Levers are king in the world of men’s gymnastics. Athletes spend years refining their technique and bolstering the strength of their upper bodies to inhuman levels to perform feats of strength that appear to completely defy the laws of gravity.

Pound for pound gymnasts are the strongest athletes in the world with the ability to leverage their own body weight with completely straight arms. These skills are referred to as levers for that reason. Levers are not mere feats of strength but of skill, balance, control and dedication as well. Training to develop levers develops abilities and skills you will never come even close to with any other type of training. The isometric nature of levers means that training this way puts strain on your tendons and in turn strengthens them to unheard of levels. They also build immense amounts of strength in the torso musculature. And these are just a few from tons of benefits. I strongly encourage you to explore what levers can do for you and build strength you never thought of

What makes all this training worth it?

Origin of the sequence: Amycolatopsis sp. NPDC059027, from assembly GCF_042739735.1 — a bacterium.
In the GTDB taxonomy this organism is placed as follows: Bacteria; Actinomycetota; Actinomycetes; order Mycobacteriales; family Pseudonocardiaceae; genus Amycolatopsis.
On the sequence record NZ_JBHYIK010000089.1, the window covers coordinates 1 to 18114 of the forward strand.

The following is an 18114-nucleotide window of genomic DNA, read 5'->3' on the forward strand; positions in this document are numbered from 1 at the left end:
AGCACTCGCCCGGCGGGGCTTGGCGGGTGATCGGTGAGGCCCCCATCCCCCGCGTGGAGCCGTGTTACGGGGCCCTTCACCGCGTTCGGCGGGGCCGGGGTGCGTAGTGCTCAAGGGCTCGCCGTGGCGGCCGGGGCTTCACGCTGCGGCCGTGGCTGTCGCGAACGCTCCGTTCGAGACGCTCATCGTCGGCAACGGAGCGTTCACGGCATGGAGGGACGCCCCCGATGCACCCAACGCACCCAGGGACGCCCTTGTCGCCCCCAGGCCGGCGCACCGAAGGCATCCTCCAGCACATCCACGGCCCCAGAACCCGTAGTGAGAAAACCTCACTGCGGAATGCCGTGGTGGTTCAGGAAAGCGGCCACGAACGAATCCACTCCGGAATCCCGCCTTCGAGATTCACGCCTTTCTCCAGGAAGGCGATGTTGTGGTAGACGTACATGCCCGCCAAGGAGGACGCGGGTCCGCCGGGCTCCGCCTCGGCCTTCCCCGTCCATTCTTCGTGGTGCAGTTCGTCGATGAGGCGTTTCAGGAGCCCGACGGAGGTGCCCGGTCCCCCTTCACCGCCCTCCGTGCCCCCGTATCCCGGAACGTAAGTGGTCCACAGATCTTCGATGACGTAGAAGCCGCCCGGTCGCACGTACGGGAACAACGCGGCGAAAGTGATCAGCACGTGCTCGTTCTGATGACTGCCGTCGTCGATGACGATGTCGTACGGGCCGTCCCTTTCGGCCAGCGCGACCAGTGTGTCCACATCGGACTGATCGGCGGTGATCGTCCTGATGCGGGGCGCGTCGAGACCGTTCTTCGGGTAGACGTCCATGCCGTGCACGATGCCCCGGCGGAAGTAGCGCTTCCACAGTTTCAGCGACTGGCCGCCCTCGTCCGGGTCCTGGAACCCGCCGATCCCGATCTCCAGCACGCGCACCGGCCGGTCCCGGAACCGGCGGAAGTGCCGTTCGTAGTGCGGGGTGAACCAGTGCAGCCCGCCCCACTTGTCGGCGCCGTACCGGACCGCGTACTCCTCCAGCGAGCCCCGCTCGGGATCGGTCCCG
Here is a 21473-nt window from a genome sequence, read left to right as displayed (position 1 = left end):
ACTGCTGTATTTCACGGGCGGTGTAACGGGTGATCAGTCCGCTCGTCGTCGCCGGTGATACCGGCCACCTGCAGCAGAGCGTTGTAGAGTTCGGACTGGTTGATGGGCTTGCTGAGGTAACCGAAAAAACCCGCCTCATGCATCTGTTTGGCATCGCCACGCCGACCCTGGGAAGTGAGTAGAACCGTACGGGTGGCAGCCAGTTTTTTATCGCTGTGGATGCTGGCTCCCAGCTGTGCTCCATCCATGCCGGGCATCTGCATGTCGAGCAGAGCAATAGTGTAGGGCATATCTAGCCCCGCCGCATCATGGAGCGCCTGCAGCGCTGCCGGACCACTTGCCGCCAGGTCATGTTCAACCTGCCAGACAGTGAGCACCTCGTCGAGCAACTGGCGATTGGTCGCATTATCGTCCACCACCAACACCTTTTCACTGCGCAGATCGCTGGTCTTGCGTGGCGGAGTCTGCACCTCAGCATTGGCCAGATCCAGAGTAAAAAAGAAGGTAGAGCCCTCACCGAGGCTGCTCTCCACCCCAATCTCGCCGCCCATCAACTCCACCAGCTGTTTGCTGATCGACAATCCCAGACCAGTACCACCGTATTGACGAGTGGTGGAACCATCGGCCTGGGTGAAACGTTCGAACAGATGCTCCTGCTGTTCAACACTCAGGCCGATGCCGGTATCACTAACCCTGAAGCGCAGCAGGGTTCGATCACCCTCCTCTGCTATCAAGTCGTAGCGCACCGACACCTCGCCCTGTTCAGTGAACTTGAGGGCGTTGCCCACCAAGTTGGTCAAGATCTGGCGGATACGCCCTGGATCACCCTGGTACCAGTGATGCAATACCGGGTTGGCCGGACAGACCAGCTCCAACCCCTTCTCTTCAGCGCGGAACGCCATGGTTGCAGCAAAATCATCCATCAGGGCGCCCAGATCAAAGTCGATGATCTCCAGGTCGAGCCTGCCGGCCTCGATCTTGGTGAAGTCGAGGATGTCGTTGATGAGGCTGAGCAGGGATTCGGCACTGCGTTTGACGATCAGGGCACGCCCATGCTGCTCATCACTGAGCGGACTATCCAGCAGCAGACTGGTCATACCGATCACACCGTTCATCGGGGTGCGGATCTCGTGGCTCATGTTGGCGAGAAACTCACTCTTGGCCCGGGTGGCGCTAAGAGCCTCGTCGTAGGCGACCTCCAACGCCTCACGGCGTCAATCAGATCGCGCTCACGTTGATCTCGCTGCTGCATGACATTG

Why are levers such a key ability in the gymnast’s skill set?

How can a calisthenics athlete or even an average person benefit from straight arm strength training?

Let’s take a look.


Back levers

Source: Gymnasticswod

1. Builds a bulletproof rotator cuff

Leveraging your body with straight arms utilizes the shoulder muscles to a large degree. Your body will recruit the smaller stabilizing muscles in the shoulder girdle in order to keep the scapula in the proper position to facilitate the movement. Any bending of the arms in a lever movement will transfer some portion of the load to the upper arm muscles therefore decreasing the work the shoulders are required to perform. This kind of strength training will transform your shoulders into a solid rack upon which weight can safely be borne, whether it be internal or external.